> FYI, Fan Hui, the current European Go champion that Google DeepMind defeated, is ONLY a 2nd Dan Go player. The Highest Dan ranking in Go is 9th Dan!

[1] https://news.ycombinator.com/item?id=10983898


>but he's currently not even in the top 50 even with his main race.

I don't understand this part of the complaint, and it also seems to go counter to the idea that they should be releasing more data. Do we only want to see the state of these systems once they're beating everyone? I prefer to see the progress of these systems over time. Seeing an AI getting stomped on by a pro player doesn't really show us what an AI is currently capable if most people would also get stomped by a pro player.


Even so - to me this is kind of a big deal. Go is fully observable, there might be an intractable number of combinations, but the game is well defined and everything is out in the open.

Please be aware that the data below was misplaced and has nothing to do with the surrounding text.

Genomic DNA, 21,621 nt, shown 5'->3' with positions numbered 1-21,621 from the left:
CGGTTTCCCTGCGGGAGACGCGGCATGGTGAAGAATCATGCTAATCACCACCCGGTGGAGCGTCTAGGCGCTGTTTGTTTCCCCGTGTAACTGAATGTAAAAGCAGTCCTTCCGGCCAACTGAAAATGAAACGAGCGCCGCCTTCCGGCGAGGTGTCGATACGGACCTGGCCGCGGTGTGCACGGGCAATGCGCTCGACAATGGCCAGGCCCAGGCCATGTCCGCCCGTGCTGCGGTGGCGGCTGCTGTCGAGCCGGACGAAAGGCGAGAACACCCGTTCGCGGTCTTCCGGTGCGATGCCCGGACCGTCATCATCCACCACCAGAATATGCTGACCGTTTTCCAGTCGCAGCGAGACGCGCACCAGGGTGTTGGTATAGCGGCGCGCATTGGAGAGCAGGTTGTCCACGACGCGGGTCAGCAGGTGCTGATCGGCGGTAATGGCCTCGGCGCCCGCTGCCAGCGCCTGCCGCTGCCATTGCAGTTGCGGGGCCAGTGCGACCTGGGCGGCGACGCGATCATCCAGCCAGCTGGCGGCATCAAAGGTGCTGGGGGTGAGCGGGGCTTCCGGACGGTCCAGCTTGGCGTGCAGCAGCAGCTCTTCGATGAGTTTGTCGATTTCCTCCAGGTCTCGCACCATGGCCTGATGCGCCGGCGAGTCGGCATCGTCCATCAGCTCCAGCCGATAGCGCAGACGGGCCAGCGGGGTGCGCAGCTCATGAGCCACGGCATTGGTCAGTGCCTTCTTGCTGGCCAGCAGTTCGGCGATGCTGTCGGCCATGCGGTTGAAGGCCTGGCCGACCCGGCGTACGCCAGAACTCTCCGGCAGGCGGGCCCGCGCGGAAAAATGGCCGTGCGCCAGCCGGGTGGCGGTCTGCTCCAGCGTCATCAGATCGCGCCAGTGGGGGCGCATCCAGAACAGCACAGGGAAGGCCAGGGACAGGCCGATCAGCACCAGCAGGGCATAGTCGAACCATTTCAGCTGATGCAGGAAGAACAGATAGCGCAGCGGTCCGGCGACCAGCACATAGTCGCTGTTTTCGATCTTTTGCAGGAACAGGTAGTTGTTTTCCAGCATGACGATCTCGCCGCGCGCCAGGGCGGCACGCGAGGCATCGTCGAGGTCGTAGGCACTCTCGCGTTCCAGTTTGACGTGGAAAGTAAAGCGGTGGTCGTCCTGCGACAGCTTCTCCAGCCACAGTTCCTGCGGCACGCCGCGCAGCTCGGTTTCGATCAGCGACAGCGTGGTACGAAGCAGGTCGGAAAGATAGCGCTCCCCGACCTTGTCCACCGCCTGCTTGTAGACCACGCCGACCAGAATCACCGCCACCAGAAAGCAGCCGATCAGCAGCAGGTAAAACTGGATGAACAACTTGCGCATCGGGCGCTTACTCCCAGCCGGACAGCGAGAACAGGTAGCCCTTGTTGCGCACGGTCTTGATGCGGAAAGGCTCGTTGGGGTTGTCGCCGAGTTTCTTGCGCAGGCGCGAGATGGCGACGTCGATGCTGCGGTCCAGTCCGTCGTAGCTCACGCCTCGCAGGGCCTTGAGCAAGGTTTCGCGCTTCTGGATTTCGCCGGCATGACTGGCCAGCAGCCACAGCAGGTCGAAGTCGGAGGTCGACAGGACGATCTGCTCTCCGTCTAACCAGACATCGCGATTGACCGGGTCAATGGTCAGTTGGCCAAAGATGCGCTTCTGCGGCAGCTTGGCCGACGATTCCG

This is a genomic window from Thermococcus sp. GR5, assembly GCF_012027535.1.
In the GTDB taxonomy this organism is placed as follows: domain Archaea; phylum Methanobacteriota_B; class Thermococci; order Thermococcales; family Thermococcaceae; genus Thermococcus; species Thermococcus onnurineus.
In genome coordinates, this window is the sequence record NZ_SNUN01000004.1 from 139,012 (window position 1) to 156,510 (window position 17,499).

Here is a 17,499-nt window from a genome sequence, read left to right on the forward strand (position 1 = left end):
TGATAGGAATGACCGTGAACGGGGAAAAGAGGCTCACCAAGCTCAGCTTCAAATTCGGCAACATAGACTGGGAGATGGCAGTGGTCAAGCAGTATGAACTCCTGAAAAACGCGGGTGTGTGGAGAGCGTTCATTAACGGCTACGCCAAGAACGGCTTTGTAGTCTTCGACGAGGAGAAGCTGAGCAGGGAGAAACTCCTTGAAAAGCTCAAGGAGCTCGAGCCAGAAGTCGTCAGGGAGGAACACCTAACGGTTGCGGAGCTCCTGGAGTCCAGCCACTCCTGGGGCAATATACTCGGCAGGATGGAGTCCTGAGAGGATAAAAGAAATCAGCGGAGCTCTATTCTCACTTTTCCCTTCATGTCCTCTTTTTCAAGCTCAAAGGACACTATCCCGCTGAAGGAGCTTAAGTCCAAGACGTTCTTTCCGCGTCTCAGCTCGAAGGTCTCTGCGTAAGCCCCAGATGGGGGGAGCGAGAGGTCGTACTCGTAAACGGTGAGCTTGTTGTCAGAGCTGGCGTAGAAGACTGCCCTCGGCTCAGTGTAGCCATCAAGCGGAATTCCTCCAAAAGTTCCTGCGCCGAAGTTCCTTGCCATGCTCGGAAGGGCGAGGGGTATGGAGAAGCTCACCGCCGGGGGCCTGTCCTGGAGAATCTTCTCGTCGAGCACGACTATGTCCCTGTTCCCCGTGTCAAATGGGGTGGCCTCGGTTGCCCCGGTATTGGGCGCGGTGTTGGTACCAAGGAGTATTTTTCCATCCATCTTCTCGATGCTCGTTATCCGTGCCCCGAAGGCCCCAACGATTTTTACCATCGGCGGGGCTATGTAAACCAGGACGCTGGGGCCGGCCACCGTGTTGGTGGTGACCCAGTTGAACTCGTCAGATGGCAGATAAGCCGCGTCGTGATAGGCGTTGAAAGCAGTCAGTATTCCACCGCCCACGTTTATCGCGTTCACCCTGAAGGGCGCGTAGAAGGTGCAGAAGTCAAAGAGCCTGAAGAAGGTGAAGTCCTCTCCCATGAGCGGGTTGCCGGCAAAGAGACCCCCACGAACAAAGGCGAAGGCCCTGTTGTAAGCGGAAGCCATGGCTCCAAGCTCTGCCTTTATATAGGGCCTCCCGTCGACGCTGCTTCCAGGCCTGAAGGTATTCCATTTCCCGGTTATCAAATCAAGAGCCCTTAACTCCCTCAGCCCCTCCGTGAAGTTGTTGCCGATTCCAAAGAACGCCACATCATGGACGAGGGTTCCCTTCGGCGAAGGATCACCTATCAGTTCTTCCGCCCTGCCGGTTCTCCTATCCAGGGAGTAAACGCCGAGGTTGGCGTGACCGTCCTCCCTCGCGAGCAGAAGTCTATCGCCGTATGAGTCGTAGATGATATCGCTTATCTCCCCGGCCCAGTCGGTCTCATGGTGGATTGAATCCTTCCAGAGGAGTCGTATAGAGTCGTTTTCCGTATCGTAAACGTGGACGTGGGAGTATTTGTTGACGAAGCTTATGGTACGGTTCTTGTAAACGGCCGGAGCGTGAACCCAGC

In Starcraft you don't have full knowledge of the game (fog of war), there are infinitely more game paths , you have to scout, plan for the long term (macro), react tactically in the short-term, micromanage, etc. I'm actually shocked at it's performance.


Because it's still insanely impressive. I would have been blown away if the AI was merely at the platinum level. This is an AI playing starcraft. Starcraft!


>This is an AI playing starcraft. Starcraft!

Yeah, it's not like computers were ever able to play StarCraft before. Oh, wait...


The AI normally picks a set strategy and attempts that. On harder difficulty the AI gets to cheat (more income per mineral collected). The SC2 AI is extremely primitive and at best Bronze level. The AI never really "reacts" to your actions, it's basically always on a set path. DeepMind is orders of magnitude better than the Starcraft AI.